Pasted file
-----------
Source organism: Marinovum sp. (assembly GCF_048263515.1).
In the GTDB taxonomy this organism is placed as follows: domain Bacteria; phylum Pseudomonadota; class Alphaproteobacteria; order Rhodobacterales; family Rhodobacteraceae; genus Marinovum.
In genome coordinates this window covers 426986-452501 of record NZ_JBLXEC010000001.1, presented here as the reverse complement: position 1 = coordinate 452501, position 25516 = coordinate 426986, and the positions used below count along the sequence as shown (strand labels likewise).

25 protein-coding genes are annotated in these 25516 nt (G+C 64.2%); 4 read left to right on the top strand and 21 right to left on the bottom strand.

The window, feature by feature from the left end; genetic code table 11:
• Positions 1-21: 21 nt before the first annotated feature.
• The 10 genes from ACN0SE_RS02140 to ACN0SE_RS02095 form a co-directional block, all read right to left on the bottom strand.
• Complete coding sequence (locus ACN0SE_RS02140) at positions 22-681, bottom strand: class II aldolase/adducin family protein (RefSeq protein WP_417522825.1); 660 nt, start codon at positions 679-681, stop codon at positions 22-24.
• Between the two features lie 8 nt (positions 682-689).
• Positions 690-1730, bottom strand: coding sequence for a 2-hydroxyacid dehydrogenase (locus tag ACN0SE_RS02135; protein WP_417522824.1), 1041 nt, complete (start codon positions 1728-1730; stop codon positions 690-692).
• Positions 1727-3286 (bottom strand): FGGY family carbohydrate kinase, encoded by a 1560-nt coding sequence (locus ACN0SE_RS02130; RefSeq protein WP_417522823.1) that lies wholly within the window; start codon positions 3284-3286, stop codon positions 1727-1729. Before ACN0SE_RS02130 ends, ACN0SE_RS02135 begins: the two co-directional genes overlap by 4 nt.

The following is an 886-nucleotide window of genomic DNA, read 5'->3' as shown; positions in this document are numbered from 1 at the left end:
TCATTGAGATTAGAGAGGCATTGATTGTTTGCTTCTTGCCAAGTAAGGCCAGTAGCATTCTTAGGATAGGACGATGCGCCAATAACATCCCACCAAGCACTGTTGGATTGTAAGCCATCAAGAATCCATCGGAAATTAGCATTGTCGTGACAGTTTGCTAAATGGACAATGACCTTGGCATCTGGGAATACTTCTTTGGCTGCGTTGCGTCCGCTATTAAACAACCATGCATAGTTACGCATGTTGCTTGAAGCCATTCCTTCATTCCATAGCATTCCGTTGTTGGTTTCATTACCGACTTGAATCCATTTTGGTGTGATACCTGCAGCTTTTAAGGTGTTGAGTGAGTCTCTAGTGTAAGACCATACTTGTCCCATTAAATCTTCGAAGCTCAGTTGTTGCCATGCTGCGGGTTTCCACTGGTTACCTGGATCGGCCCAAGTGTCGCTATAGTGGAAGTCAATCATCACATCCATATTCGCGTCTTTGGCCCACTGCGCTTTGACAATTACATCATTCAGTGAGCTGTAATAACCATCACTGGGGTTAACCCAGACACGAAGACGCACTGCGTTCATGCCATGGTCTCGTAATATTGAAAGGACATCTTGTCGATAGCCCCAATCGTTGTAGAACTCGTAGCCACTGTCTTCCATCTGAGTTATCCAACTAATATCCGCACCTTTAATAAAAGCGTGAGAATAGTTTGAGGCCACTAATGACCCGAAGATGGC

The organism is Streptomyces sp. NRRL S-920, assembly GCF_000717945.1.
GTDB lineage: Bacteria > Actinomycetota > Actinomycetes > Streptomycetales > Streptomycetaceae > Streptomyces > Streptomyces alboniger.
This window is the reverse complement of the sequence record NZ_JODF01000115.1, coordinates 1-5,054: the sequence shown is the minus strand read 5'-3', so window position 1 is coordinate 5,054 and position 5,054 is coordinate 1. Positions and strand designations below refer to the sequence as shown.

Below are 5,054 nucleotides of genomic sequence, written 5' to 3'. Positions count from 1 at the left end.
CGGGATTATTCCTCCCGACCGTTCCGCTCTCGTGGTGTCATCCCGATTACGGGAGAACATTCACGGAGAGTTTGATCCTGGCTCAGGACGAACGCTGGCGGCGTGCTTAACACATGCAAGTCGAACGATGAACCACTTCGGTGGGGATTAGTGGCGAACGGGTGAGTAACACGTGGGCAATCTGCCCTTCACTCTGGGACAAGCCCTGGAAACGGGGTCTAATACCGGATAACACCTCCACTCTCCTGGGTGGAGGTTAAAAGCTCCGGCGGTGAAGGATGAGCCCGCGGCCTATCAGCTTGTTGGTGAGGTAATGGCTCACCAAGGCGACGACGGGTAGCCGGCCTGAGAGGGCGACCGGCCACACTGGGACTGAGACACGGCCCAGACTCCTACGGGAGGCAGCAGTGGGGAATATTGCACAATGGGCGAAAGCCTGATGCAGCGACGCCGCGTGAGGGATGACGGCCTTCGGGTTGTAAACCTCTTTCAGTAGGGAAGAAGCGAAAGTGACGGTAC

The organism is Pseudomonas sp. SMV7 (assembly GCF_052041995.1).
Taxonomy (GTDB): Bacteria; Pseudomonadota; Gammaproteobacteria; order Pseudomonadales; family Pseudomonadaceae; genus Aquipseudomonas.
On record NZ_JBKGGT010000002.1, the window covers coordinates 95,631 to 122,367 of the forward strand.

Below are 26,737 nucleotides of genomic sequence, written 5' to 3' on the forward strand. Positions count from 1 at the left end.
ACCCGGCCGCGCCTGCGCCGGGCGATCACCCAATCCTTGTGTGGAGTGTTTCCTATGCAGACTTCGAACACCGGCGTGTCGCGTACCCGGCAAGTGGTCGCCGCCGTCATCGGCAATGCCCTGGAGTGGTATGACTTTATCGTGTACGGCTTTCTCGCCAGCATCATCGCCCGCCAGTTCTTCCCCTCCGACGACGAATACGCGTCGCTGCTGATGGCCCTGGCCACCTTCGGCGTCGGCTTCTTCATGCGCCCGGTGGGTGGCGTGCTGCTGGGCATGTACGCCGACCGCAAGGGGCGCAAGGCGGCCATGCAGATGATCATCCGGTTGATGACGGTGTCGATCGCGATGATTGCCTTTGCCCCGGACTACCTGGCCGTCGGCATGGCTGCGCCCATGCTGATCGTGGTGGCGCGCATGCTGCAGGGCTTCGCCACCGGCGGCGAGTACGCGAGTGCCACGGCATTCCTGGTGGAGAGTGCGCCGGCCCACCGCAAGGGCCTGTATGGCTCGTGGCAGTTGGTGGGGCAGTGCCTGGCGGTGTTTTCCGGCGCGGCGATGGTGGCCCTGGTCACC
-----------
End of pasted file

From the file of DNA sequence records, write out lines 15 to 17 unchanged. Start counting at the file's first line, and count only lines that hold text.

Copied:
GTDB lineage: Bacteria > Actinomycetota > Actinomycetes > Streptomycetales > Streptomycetaceae > Streptomyces > Streptomyces alboniger.
This window is the reverse complement of the sequence record NZ_JODF01000115.1, coordinates 1-5,054: the sequence shown is the minus strand read 5'-3', so window position 1 is coordinate 5,054 and position 5,054 is coordinate 1. Positions and strand designations below refer to the sequence as shown.

Below are 5,054 nucleotides of genomic sequence, written 5' to 3'. Positions count from 1 at the left end.